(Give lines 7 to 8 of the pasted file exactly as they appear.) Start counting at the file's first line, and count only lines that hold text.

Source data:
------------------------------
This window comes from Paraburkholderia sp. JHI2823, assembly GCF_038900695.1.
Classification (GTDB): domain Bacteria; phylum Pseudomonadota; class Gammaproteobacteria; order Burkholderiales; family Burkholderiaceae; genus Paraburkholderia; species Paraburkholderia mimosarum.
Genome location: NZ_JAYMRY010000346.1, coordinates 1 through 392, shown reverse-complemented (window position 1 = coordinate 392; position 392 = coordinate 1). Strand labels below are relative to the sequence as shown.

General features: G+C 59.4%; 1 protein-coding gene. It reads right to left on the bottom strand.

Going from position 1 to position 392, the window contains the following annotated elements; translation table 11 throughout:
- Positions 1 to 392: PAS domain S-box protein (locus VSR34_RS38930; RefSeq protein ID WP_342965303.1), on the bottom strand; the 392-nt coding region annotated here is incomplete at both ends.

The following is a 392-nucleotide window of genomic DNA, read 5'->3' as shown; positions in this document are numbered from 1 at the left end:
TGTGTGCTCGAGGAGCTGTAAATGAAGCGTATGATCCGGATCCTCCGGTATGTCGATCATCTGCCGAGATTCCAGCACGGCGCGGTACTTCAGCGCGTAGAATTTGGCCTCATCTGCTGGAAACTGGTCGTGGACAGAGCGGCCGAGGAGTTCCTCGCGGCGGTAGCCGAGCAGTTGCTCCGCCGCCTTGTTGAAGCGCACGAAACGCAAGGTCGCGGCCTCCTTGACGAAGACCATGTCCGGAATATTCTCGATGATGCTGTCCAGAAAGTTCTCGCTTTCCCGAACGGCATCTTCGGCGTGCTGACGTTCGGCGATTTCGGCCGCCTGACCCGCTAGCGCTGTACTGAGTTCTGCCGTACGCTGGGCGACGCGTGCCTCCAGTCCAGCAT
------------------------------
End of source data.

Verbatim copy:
The following is a 392-nucleotide window of genomic DNA, read 5'->3' as shown; positions in this document are numbered from 1 at the left end:
TGTGTGCTCGAGGAGCTGTAAATGAAGCGTATGATCCGGATCCTCCGGTATGTCGATCATCTGCCGAGATTCCAGCACGGCGCGGTACTTCAGCGCGTAGAATTTGGCCTCATCTGCTGGAAACTGGTCGTGGACAGAGCGGCCGAGGAGTTCCTCGCGGCGGTAGCCGAGCAGTTGCTCCGCCGCCTTGTTGAAGCGCACGAAACGCAAGGTCGCGGCCTCCTTGACGAAGACCATGTCCGGAATATTCTCGATGATGCTGTCCAGAAAGTTCTCGCTTTCCCGAACGGCATCTTCGGCGTGCTGACGTTCGGCGATTTCGGCCGCCTGACCCGCTAGCGCTGTACTGAGTTCTGCCGTACGCTGGGCGACGCGTGCCTCCAGTCCAGCAT